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The Scientist

» neuroscience and disease/medicine

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image: Neuroscience of Marijuana Munchies

Neuroscience of Marijuana Munchies

By | February 18, 2015

Cannabinoids cause appetite-suppressing neurons to produce an appetite-stimulating hormone in mice.

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image: Tracking the Measles Outbreak

Tracking the Measles Outbreak

By | February 17, 2015

Genetic tests have not revealed the source of the viral outbreak that started in California’s Disney theme parks, according to the Centers for Disease Control and Prevention.

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image: Chronic Fatigue Syndrome Reframed

Chronic Fatigue Syndrome Reframed

By | February 11, 2015

To more accurately reflect the condition, the Institute of Medicine recommends renaming it systemic exertion intolerance disease.

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image: Smartphone Diagnostic

Smartphone Diagnostic

By | February 5, 2015

Researchers design a device that attaches to a smartphone to test for diverse infectious diseases from a drop of blood.

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image: “Inner GPS” Support

“Inner GPS” Support

By | February 5, 2015

Grid cells—the neurons that function as a spatial navigation system—require input from another set of neurons, a rat study shows.

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image: Long-Lived Immunotherapy Stem Cells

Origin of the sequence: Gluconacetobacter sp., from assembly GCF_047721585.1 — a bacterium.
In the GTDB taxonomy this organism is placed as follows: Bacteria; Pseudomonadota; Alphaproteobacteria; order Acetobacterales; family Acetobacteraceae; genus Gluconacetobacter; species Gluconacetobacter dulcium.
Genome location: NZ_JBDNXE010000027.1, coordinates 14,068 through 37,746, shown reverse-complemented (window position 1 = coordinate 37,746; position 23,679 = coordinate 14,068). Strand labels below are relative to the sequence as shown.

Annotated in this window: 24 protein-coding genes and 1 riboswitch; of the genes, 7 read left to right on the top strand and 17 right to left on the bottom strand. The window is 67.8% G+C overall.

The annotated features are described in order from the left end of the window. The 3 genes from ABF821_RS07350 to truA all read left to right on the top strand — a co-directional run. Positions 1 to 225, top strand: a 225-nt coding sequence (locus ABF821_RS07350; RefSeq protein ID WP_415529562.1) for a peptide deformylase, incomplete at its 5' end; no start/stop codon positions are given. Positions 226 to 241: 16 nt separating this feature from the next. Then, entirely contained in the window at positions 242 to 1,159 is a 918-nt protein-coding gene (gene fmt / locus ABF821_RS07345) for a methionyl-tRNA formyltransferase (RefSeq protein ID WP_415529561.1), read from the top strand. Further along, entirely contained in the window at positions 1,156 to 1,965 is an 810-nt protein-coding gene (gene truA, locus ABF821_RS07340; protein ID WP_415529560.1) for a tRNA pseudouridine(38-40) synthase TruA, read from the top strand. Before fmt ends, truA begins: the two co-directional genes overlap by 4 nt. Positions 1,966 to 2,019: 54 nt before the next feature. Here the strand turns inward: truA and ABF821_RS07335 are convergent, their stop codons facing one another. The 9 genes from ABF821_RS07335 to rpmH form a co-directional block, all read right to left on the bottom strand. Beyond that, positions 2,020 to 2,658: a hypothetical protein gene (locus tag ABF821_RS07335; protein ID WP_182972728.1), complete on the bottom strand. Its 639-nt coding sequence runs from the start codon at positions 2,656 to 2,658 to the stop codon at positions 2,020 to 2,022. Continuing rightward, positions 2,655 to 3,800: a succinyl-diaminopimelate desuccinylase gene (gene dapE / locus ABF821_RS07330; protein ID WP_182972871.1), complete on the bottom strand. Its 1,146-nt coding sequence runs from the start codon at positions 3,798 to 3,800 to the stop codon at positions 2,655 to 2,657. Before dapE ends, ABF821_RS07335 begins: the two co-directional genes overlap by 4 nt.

Long-Lived Immunotherapy Stem Cells

By | February 4, 2015

Genetically modified T memory stem cells persist in patients for more than 10 years, and can differentiate into a variety of T cell types.

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image: Ebola Drug Trial Canceled

Ebola Drug Trial Canceled

By | February 2, 2015

As the number of Ebola cases declines, Chimerix is unable to recruit enough patients for its trial in Liberia testing the antiviral drug brincidofovir.

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image: Bouncing Back

Bouncing Back

By | February 1, 2015

In mice, a transcriptional regulator, β-catenin, activates a microRNA-processing pathway in the nucleus accumbens to promote resilience to social stress.

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image: Capsule Reviews

Capsule Reviews

By | February 1, 2015

Touch, The Altruistic Brain, Is Shame Necessary?, and Future Arctic

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image: Centennial <em>Shigella</em>

Centennial Shigella

By | February 1, 2015

A strain of the dysentery-causing bacterium isolated in 1915 tells the story of a young soldier who died of the disease in the early days of World War I.

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